A 3D printing tour of the UK
21 July 2015
Renishaw is presenting its Renishaw-Empire metal 3D printed bike at businesses and family events across the UK.
The highlight of the summer is CarFest South, taking place between 28th and 30th August at Laverstoke Park Farm in Hampshire.
Chris Evans conceived CarFest in 2012 for the BBC's Children in Need and it has been repeated each year ever since. Well known as one of the most family-friendly festivals in the UK, the initiative has so far raised more than £3.5 million for the charity.
Renishaw’s involvement with CarFest began earlier this year, when the company was invited to join a group organised by Rock the Cotswolds, a project aimed to demonstrate that the Cotswolds region is a hub of creativity and innovation. As part of the project, Renishaw, which is a designated ‘rocker’, is working with Rock the Cotswolds to organise a series of children’s workshops at the CarFest South event in Hampshire.
Renishaw will also be displaying the Renishaw-Empire metal 3D printed bike frame at the event and hosting a fun workshop to teach children why mechanical engineering can be a creative art. The activity is part of the What I Learned this Summer camp, which is taking place at the festival and will teach children new skills, while also sparking their interest in science and engineering, sports and the arts.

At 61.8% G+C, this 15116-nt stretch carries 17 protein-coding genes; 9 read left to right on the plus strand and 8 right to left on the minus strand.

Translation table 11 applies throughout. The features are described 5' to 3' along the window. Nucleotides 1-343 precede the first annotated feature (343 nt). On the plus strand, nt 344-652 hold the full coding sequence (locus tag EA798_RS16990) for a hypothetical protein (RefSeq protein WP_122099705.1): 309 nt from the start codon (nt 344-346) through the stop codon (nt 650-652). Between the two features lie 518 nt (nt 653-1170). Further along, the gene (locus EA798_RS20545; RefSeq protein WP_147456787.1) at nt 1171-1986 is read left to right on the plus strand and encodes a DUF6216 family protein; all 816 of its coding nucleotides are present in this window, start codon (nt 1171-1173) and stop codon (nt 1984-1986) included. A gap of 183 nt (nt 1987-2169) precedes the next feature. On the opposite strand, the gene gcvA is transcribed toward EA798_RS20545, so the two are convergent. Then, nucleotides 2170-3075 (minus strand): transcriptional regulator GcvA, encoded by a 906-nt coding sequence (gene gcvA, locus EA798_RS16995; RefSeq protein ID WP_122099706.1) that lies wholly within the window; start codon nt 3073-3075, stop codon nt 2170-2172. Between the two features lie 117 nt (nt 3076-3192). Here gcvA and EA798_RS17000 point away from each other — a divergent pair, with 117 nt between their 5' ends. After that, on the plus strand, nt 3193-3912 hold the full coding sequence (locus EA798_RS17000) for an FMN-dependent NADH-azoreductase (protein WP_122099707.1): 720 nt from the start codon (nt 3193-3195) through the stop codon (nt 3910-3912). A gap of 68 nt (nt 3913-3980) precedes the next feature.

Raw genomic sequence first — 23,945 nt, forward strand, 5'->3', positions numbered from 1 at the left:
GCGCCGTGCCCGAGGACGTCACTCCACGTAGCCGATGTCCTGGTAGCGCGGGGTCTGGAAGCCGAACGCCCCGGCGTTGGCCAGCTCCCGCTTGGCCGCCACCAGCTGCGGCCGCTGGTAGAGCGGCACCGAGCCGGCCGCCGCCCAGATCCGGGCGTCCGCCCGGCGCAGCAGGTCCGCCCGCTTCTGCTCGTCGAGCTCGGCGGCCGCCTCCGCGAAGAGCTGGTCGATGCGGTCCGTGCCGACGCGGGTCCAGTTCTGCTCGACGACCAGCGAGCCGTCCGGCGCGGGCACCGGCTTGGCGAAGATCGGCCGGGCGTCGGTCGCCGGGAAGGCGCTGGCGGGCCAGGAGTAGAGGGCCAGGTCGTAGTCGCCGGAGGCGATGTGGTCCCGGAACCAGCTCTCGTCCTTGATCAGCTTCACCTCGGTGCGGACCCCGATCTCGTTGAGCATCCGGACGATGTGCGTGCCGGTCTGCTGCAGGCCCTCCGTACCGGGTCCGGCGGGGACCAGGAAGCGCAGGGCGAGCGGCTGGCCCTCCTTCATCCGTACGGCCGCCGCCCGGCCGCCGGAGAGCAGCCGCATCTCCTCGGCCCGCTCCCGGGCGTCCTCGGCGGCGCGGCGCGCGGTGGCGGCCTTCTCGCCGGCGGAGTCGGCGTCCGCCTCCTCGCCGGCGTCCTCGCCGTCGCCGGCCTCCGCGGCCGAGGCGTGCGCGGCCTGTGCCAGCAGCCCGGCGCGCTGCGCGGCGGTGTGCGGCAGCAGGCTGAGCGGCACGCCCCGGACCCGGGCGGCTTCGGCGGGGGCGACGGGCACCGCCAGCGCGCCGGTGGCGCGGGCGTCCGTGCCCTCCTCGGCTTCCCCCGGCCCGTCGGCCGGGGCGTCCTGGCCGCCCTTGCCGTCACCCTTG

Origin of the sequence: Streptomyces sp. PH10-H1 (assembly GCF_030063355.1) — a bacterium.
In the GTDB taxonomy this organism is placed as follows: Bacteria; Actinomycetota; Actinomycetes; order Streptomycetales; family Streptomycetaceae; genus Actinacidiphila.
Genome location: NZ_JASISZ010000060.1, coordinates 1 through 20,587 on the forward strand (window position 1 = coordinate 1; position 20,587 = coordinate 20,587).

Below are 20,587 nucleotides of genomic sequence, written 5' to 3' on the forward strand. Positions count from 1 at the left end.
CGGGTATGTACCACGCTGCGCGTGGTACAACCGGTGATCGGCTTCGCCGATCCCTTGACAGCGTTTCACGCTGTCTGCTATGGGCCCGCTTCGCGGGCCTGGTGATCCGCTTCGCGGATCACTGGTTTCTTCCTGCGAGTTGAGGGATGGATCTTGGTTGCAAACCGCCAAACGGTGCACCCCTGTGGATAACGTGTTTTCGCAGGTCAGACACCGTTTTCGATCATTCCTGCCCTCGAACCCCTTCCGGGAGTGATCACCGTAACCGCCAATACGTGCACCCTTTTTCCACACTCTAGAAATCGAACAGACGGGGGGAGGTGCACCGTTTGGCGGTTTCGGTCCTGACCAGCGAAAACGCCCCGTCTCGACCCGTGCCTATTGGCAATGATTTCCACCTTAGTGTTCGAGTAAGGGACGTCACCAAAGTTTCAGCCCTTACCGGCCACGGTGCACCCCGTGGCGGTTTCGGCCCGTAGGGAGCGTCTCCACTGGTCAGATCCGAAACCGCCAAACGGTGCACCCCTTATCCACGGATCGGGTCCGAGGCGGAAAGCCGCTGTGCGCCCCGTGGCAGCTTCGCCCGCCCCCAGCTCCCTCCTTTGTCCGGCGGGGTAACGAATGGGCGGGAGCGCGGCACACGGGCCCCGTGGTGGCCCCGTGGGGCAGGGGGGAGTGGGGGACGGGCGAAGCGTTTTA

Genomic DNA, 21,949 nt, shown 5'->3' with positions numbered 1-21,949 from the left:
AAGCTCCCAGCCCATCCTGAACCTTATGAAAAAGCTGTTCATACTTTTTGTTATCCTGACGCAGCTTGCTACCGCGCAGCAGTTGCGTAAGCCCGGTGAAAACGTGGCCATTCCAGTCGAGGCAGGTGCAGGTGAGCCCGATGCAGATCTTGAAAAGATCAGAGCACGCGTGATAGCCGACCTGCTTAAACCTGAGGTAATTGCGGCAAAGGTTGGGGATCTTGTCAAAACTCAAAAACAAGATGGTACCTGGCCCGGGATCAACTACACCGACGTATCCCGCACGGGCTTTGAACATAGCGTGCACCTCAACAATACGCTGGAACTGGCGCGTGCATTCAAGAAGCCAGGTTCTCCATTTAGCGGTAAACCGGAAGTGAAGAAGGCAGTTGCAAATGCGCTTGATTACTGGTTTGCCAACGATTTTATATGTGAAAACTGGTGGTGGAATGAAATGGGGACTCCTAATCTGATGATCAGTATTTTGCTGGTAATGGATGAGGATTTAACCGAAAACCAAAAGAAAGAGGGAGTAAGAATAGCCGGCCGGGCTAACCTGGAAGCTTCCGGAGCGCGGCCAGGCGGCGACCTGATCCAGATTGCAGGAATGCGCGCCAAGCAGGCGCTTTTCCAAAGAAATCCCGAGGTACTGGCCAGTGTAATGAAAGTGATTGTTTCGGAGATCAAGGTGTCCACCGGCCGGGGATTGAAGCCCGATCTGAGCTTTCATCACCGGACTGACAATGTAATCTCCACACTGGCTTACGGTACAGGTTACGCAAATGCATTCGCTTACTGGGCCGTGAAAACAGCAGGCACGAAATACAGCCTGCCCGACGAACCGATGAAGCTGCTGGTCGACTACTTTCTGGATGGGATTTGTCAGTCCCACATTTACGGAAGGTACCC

“This summer our 3D printing specialists have committed to speaking at more events than ever before,” explains David Ewing, Technical Marketing Engineer at Renishaw’s Additive Manufacturing Products Division.
“Additive manufacturing is a relatively new technology that can be difficult to understand at first. Despite its complexity, it is incredibly exciting and has a lot of potential for industry. It's also one of the most eye catching technologies around at the moment and ideal for capturing a young person's imagination. This summer, we’re on a quest to prove its value and demonstrate its amazing potential.”
CarFest follows a busy few months, during which Renishaw’s additive manufacturing specialists presented the 3D printed bike at VentureFest, a one-day event showcasing Bristol and Bath’s most innovative companies and start-ups. Another stop in Renishaw’s festival programme this summer was 3D Kernow, a one month long 3D printing pop-up demonstration centre in Falmouth, which started on June 8th.
“The increasing number of events focusing on 3D printing is very encouraging,” continued Ewing. “It’s solid proof that the technology has excellent potential for different applications including manufacturing, medical, aerospace, and automotive.”
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